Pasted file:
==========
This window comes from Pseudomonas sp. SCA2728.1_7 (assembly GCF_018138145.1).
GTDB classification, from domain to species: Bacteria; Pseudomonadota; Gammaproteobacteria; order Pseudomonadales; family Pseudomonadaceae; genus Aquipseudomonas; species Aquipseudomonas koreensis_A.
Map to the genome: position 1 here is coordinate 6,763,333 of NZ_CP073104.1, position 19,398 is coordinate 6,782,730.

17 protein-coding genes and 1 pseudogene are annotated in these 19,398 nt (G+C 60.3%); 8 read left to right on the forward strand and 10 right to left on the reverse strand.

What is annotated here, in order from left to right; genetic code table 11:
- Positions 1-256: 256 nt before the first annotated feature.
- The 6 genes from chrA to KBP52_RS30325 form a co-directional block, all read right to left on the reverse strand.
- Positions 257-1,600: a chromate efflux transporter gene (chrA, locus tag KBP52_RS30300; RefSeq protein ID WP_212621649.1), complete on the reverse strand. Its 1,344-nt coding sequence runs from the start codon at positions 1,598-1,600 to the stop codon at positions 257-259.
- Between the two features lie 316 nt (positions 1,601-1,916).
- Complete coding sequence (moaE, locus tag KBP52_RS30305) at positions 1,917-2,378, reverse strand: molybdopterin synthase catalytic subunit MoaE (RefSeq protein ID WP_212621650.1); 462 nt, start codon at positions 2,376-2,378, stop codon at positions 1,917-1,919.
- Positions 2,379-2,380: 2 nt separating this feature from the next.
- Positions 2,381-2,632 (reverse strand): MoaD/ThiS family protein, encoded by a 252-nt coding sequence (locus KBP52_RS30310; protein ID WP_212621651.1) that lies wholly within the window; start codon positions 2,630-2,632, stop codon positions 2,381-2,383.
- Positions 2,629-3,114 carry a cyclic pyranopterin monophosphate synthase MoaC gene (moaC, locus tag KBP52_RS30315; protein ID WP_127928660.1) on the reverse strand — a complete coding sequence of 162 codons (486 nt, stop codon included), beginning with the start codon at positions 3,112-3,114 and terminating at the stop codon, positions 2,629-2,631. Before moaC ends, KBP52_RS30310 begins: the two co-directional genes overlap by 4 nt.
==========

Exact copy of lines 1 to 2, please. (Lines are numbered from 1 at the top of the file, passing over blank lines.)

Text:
This window comes from Pseudomonas sp. SCA2728.1_7 (assembly GCF_018138145.1).
GTDB classification, from domain to species: Bacteria; Pseudomonadota; Gammaproteobacteria; order Pseudomonadales; family Pseudomonadaceae; genus Aquipseudomonas; species Aquipseudomonas koreensis_A.